AQMesh’s high accuracy and performance has been achieved through years of extensive global co-location comparison trials against certified reference equipment, in all seasons, meaning AQMesh can accurately operate in the widest possible range of environments and conditions. No other manufacturer has access to the wealth of data that AQMesh has gathered. With these datasets AQMesh has been able to develop meaningful correction of cross-gas effects and interference from environmental conditions through its fully traceable data processing algorithms.
6. ‘Gold pod’ approach
The ‘gold pod’ approach, as originally described by the AQMesh team, involves one unit being co-located with and scaled against a maintained reference station and then moved around a network of nodes to calibrate each of the other units. This method has now been widely adopted and offers an effective way to improve accuracy and achieve traceability. It was back in 2017 when Professor Rod Jones from the University of Cambridge presented the results of the ‘gold pod’ approach in which 20 AQMesh pods were deployed across Cambridge after co-locating one with reference, and he commented at the time “Because we know that all the pods read the same and because we have a comparison between one pod and a reference instrument we can say that all pods are working equivalently across the city.”
7. White reflective sunshield and insulation for temperature management
The sunshield was first added to AQMesh pods in 2013 to minimise the impact of direct sunlight on pod sensors. Various solutions were tested – for active or passive cooling – and AQMesh’s reflective shield, insulation and air flow gap was found to be most effective at minimising the challenge to temperature stability from strong, direct sunshine.
8. Promote rigorous QA/QC and offer feasible methods to achieve it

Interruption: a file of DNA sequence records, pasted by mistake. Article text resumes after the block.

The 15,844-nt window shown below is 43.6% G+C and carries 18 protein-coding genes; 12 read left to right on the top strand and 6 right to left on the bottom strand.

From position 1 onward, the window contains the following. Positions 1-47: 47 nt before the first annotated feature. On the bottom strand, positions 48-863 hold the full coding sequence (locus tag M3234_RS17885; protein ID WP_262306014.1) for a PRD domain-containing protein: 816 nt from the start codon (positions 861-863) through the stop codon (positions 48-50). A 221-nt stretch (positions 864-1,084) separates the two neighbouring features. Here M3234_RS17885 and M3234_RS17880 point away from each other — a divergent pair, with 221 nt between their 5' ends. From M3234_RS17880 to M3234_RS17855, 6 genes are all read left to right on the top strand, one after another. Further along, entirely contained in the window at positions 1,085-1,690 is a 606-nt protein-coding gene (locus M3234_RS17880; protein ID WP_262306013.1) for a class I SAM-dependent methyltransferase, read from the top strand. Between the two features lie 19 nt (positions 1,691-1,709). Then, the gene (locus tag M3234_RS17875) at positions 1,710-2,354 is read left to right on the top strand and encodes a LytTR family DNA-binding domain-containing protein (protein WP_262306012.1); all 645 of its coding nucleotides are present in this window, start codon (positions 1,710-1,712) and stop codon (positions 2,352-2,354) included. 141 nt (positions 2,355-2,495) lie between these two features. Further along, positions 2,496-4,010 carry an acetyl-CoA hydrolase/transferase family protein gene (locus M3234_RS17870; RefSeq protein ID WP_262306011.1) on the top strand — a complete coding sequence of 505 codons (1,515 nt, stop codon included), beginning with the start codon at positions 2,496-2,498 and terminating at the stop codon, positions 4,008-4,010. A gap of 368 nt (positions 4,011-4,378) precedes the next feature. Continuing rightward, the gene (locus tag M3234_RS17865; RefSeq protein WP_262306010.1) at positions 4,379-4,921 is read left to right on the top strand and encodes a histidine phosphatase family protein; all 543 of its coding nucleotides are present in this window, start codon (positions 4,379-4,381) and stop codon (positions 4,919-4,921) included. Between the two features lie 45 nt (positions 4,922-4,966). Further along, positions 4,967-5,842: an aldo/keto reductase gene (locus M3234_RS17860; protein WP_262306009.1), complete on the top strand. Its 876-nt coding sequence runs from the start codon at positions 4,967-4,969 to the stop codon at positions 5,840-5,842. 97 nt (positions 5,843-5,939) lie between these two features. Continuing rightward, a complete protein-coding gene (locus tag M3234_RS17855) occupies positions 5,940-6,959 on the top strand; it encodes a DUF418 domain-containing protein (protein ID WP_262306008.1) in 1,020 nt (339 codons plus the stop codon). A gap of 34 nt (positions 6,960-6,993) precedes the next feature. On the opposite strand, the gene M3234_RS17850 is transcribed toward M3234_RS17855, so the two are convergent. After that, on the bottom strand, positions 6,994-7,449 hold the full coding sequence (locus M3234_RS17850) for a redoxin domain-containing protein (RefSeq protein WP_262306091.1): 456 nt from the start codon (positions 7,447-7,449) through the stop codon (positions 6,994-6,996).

Since 2015, the AQMesh onsite reference station means each sensor has been tested through a rigorous quality control process before it leaves the UK factory. The custom-built enclosure uses climate-controlled reference/equivalence analysers sampling air from an ambient cage which can hold up to 100 AQMesh pods at a time. This ambient characterisation during manufacture is part of a stringent AQMesh quality assurance process, which also includes strict criteria for PM, so every AQMesh pod out in the field to date has been through specific quality control measures to ensure the efficiency and reliability of each sensor in real-world conditions. QA/QC doesn’t end at the factory either; the AQMesh team regularly offer remote QA/QC of data once pods are out in the field.
9. CO2 emissions profiling
AQMesh can offer incredibly high out-of-the-box accuracy (typically less than 15% uncertainty) for CO2 monitoring. Using this reliable data, AQMesh can be used for CO2 source apportionment, and measuring alongside NO and NO2 can allow for emissions profiles for different locations to be determined. This means the combustion contributing to the pollution can be specifically identified; such as whether there is either gas or diesel traffic, which is only possible with such accurate data.
10. Long distance scaling
The Breathe London pilot showed how pods could be traceably scaled across a city, using a novel approach pioneered by partners at the University of Cambridge. This technique, which reduces the field demands of the proven gold pod approach, requires basic measurement data of a good quality in order to be effective, and AQMesh have built on the initial Breathe London methodology with their own simplified Long Distance Scaling tool.